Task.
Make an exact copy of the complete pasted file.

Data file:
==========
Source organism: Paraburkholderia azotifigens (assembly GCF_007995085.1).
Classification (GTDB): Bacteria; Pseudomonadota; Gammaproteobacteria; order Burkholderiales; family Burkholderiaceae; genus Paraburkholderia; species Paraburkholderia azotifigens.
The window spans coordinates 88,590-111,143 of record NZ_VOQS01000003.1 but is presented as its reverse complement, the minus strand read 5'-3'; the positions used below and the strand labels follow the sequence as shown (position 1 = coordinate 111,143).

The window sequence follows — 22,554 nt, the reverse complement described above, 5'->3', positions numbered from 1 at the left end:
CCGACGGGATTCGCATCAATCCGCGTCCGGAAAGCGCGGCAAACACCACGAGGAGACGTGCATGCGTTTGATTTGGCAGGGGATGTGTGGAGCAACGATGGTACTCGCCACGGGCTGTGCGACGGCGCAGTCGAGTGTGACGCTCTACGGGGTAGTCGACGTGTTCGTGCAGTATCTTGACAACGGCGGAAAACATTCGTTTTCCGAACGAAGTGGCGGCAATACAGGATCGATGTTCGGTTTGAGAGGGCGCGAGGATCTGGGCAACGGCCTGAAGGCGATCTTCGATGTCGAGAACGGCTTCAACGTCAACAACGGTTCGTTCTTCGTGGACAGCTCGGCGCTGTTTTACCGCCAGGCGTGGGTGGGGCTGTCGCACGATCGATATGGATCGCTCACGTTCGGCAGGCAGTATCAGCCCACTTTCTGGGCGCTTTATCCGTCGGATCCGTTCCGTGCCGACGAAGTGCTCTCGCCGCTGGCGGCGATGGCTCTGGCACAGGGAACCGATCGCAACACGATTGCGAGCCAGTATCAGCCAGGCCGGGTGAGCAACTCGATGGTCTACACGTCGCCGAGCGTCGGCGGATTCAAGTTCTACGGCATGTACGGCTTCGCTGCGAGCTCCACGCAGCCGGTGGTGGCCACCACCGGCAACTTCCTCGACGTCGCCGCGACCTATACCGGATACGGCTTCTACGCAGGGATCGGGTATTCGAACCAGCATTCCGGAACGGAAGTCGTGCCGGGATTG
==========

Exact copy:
Source organism: Paraburkholderia azotifigens (assembly GCF_007995085.1).
Classification (GTDB): Bacteria; Pseudomonadota; Gammaproteobacteria; order Burkholderiales; family Burkholderiaceae; genus Paraburkholderia; species Paraburkholderia azotifigens.
The window spans coordinates 88,590-111,143 of record NZ_VOQS01000003.1 but is presented as its reverse complement, the minus strand read 5'-3'; the positions used below and the strand labels follow the sequence as shown (position 1 = coordinate 111,143).

The window sequence follows — 22,554 nt, the reverse complement described above, 5'->3', positions numbered from 1 at the left end:
CCGACGGGATTCGCATCAATCCGCGTCCGGAAAGCGCGGCAAACACCACGAGGAGACGTGCATGCGTTTGATTTGGCAGGGGATGTGTGGAGCAACGATGGTACTCGCCACGGGCTGTGCGACGGCGCAGTCGAGTGTGACGCTCTACGGGGTAGTCGACGTGTTCGTGCAGTATCTTGACAACGGCGGAAAACATTCGTTTTCCGAACGAAGTGGCGGCAATACAGGATCGATGTTCGGTTTGAGAGGGCGCGAGGATCTGGGCAACGGCCTGAAGGCGATCTTCGATGTCGAGAACGGCTTCAACGTCAACAACGGTTCGTTCTTCGTGGACAGCTCGGCGCTGTTTTACCGCCAGGCGTGGGTGGGGCTGTCGCACGATCGATATGGATCGCTCACGTTCGGCAGGCAGTATCAGCCCACTTTCTGGGCGCTTTATCCGTCGGATCCGTTCCGTGCCGACGAAGTGCTCTCGCCGCTGGCGGCGATGGCTCTGGCACAGGGAACCGATCGCAACACGATTGCGAGCCAGTATCAGCCAGGCCGGGTGAGCAACTCGATGGTCTACACGTCGCCGAGCGTCGGCGGATTCAAGTTCTACGGCATGTACGGCTTCGCTGCGAGCTCCACGCAGCCGGTGGTGGCCACCACCGGCAACTTCCTCGACGTCGCCGCGACCTATACCGGATACGGCTTCTACGCAGGGATCGGGTATTCGAACCAGCATTCCGGAACGGAAGTCGTGCCGGGATTG